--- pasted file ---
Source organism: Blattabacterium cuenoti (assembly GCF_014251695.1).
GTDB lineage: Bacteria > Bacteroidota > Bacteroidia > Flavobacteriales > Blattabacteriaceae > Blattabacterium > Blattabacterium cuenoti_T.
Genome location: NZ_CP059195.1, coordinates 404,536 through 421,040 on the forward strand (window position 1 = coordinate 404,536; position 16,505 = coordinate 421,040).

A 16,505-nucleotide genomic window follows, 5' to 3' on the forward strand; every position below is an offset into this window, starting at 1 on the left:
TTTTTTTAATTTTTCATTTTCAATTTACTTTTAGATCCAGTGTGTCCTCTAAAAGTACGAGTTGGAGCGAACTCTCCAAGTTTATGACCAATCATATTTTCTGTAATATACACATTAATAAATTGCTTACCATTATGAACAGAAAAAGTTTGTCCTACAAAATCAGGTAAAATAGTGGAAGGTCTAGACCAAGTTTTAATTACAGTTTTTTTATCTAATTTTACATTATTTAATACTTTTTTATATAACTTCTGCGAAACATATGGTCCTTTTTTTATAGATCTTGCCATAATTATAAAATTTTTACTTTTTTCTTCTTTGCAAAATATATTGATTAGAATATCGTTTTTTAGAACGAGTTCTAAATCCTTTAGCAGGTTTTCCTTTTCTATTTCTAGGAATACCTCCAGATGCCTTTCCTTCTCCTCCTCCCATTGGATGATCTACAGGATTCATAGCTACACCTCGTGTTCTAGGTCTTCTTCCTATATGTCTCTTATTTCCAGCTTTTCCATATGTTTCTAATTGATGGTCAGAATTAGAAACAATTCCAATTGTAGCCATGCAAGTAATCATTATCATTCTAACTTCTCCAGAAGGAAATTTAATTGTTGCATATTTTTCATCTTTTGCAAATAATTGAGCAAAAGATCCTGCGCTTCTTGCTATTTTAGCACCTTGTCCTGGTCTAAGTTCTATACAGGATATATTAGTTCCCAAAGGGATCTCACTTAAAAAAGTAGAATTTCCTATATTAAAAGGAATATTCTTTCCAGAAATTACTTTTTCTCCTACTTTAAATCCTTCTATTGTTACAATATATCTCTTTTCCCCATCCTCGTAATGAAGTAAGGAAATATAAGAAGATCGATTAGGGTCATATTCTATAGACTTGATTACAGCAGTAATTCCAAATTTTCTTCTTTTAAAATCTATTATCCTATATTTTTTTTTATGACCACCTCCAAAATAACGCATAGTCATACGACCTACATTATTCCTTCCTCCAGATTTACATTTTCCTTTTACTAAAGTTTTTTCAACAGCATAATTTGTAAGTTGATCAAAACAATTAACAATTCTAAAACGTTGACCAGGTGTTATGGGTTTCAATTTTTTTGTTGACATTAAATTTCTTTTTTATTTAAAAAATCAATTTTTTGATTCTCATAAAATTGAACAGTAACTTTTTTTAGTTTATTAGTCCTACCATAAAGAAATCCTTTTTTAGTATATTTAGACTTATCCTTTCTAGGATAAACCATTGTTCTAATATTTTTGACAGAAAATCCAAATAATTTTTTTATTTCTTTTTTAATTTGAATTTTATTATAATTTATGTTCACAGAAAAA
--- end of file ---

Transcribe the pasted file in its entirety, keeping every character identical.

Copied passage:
Source organism: Blattabacterium cuenoti (assembly GCF_014251695.1).
GTDB lineage: Bacteria > Bacteroidota > Bacteroidia > Flavobacteriales > Blattabacteriaceae > Blattabacterium > Blattabacterium cuenoti_T.
Genome location: NZ_CP059195.1, coordinates 404,536 through 421,040 on the forward strand (window position 1 = coordinate 404,536; position 16,505 = coordinate 421,040).

A 16,505-nucleotide genomic window follows, 5' to 3' on the forward strand; every position below is an offset into this window, starting at 1 on the left:
TTTTTTTAATTTTTCATTTTCAATTTACTTTTAGATCCAGTGTGTCCTCTAAAAGTACGAGTTGGAGCGAACTCTCCAAGTTTATGACCAATCATATTTTCTGTAATATACACATTAATAAATTGCTTACCATTATGAACAGAAAAAGTTTGTCCTACAAAATCAGGTAAAATAGTGGAAGGTCTAGACCAAGTTTTAATTACAGTTTTTTTATCTAATTTTACATTATTTAATACTTTTTTATATAACTTCTGCGAAACATATGGTCCTTTTTTTATAGATCTTGCCATAATTATAAAATTTTTACTTTTTTCTTCTTTGCAAAATATATTGATTAGAATATCGTTTTTTAGAACGAGTTCTAAATCCTTTAGCAGGTTTTCCTTTTCTATTTCTAGGAATACCTCCAGATGCCTTTCCTTCTCCTCCTCCCATTGGATGATCTACAGGATTCATAGCTACACCTCGTGTTCTAGGTCTTCTTCCTATATGTCTCTTATTTCCAGCTTTTCCATATGTTTCTAATTGATGGTCAGAATTAGAAACAATTCCAATTGTAGCCATGCAAGTAATCATTATCATTCTAACTTCTCCAGAAGGAAATTTAATTGTTGCATATTTTTCATCTTTTGCAAATAATTGAGCAAAAGATCCTGCGCTTCTTGCTATTTTAGCACCTTGTCCTGGTCTAAGTTCTATACAGGATATATTAGTTCCCAAAGGGATCTCACTTAAAAAAGTAGAATTTCCTATATTAAAAGGAATATTCTTTCCAGAAATTACTTTTTCTCCTACTTTAAATCCTTCTATTGTTACAATATATCTCTTTTCCCCATCCTCGTAATGAAGTAAGGAAATATAAGAAGATCGATTAGGGTCATATTCTATAGACTTGATTACAGCAGTAATTCCAAATTTTCTTCTTTTAAAATCTATTATCCTATATTTTTTTTTATGACCACCTCCAAAATAACGCATAGTCATACGACCTACATTATTCCTTCCTCCAGATTTACATTTTCCTTTTACTAAAGTTTTTTCAACAGCATAATTTGTAAGTTGATCAAAACAATTAACAATTCTAAAACGTTGACCAGGTGTTATGGGTTTCAATTTTTTTGTTGACATTAAATTTCTTTTTTATTTAAAAAATCAATTTTTTGATTCTCATAAAATTGAACAGTAACTTTTTTTAGTTTATTAGTCCTACCATAAAGAAATCCTTTTTTAGTATATTTAGACTTATCCTTTCTAGGATAAACCATTGTTCTAATATTTTTGACAGAAAATCCAAATAATTTTTTTATTTCTTTTTTAATTTGAATTTTATTATAATTTATGTTCACAGAAAAA